They forgot what the LORD their God had done for them. He had saved them from the power of their enemies who were all around them.
Jerub-Baal had done many good things for the people of Israel. But they weren't kind to his family. Jerub-Baal was another name for Gideon.
Abimelech was the son of Jerub-Baal. He went to his mother's brothers in Shechem. He spoke to them and to all of the members of his mother's family group. He said,
"Speak to all of the citizens of Shechem. Tell them, 'You can have all 70 of Jerub-Baal's sons rule over you. Or you can have just one man rule over you. Which would you rather have?' Remember, I'm your own flesh and blood."
The brothers told all of that to the citizens of Shechem. Then the people decided to follow Abimelech. They said, "He's related to us."
They gave him 28 ounces of silver. They had taken it from the temple of the god Baal-Berith. Abimelech used it to hire some men. They were wild. They weren't good for anything. They became his followers.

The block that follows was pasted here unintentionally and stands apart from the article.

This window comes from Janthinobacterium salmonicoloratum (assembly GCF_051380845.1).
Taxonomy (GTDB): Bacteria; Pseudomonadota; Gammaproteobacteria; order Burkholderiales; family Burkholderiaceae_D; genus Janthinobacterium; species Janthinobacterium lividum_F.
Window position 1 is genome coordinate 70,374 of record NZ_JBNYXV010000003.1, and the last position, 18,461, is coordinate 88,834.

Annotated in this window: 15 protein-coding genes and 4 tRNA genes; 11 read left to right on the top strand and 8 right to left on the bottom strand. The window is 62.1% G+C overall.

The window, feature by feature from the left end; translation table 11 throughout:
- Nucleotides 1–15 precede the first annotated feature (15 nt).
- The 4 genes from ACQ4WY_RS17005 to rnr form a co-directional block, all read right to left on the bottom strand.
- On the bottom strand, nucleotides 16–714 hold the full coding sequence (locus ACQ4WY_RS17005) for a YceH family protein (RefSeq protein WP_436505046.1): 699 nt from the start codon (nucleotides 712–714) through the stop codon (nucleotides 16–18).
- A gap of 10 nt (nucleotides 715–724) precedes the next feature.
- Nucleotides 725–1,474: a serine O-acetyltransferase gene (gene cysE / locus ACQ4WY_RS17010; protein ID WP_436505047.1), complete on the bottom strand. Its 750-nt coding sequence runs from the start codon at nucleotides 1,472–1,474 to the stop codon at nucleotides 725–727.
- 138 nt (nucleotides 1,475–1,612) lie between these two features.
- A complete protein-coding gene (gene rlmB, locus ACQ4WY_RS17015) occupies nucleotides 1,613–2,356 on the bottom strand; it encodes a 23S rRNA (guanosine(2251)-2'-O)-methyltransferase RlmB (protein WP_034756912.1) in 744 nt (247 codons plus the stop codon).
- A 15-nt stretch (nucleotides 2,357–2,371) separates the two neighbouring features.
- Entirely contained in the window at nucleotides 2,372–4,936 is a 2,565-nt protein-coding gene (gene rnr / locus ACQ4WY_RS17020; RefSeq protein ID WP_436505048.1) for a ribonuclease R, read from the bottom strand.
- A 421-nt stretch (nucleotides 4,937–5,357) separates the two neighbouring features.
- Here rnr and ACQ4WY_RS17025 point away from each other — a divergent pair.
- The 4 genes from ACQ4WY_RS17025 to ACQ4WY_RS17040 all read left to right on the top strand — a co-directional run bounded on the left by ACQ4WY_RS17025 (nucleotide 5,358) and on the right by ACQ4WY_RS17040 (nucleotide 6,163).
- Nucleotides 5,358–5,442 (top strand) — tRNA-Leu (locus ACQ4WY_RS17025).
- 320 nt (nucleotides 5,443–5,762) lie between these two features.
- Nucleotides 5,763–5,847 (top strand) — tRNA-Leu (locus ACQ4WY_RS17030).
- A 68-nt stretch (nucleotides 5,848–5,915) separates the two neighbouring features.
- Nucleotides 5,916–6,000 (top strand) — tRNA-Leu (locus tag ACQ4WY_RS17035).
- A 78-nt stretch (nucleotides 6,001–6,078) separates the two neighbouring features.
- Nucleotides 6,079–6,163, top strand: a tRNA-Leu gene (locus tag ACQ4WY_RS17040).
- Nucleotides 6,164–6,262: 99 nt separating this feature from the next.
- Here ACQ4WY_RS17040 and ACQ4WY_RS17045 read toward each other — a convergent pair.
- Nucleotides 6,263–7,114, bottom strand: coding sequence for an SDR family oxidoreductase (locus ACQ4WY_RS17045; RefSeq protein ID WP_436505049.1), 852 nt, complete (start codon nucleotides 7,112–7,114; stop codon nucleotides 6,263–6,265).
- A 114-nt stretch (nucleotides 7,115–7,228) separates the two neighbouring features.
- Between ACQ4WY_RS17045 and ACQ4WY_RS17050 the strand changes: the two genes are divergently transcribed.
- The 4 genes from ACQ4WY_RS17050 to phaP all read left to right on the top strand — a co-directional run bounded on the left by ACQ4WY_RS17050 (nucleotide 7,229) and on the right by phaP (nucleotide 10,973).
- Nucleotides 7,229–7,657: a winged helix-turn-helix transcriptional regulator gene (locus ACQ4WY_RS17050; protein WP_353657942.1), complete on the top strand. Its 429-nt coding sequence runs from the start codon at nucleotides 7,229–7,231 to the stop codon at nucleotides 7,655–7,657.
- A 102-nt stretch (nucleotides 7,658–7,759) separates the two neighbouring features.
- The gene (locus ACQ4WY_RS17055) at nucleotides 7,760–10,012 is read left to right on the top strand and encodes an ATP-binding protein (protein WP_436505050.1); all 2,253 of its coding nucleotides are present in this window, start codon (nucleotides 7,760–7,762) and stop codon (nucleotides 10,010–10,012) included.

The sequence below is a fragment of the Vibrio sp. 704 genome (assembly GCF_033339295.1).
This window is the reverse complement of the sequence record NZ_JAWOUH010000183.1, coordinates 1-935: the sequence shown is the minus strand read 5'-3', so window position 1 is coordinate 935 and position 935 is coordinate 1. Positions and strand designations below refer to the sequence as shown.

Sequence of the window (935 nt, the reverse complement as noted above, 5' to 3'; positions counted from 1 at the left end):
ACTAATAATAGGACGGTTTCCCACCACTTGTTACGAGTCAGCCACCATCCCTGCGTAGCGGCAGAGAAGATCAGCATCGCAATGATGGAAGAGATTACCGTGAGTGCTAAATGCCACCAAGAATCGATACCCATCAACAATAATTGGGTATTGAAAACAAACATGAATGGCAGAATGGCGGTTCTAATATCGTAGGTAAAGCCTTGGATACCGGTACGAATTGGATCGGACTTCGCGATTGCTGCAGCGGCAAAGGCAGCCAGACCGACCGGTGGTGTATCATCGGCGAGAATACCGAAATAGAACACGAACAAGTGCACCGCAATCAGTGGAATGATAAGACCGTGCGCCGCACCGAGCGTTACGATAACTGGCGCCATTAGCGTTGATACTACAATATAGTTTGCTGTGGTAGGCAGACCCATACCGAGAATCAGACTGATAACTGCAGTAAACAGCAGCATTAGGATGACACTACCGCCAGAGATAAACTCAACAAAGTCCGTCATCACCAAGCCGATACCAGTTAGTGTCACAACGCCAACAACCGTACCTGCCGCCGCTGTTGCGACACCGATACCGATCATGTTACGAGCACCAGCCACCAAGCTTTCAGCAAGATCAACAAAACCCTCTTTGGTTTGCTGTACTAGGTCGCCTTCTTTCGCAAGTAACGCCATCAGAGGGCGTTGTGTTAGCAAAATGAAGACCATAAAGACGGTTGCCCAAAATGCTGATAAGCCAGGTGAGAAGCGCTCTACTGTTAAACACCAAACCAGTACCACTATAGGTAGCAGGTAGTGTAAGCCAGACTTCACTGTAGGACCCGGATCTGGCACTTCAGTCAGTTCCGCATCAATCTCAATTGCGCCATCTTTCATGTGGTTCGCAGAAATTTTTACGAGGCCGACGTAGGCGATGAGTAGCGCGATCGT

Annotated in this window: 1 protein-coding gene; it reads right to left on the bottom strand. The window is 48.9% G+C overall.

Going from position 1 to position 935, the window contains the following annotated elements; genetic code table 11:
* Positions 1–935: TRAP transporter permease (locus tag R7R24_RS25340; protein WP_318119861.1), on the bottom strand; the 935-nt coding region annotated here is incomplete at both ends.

Abimelech went to his father's home in Ophrah. There on a big rock he murdered his 70 brothers. All of them were the sons of Jerub-Baal. But Jotham escaped by hiding. He was Jerub-Baal's youngest son.
All of the citizens of Shechem and Beth Millo came together. They gathered at the stone pillar that was beside the large tree in Shechem. They wanted to crown Abimelech as their king.
Jotham was told about it. So he climbed up on top of Mount Gerizim. He shouted down to them, "Citizens of Shechem! Listen to me! Then God will listen to you.
One day the trees went out to anoint a king for themselves. They said to an olive tree, 'Be our king.'
"But the olive tree answered, 'Should I give up my olive oil? It's used to honor gods and people alike. Should I give that up just to rule over the trees?'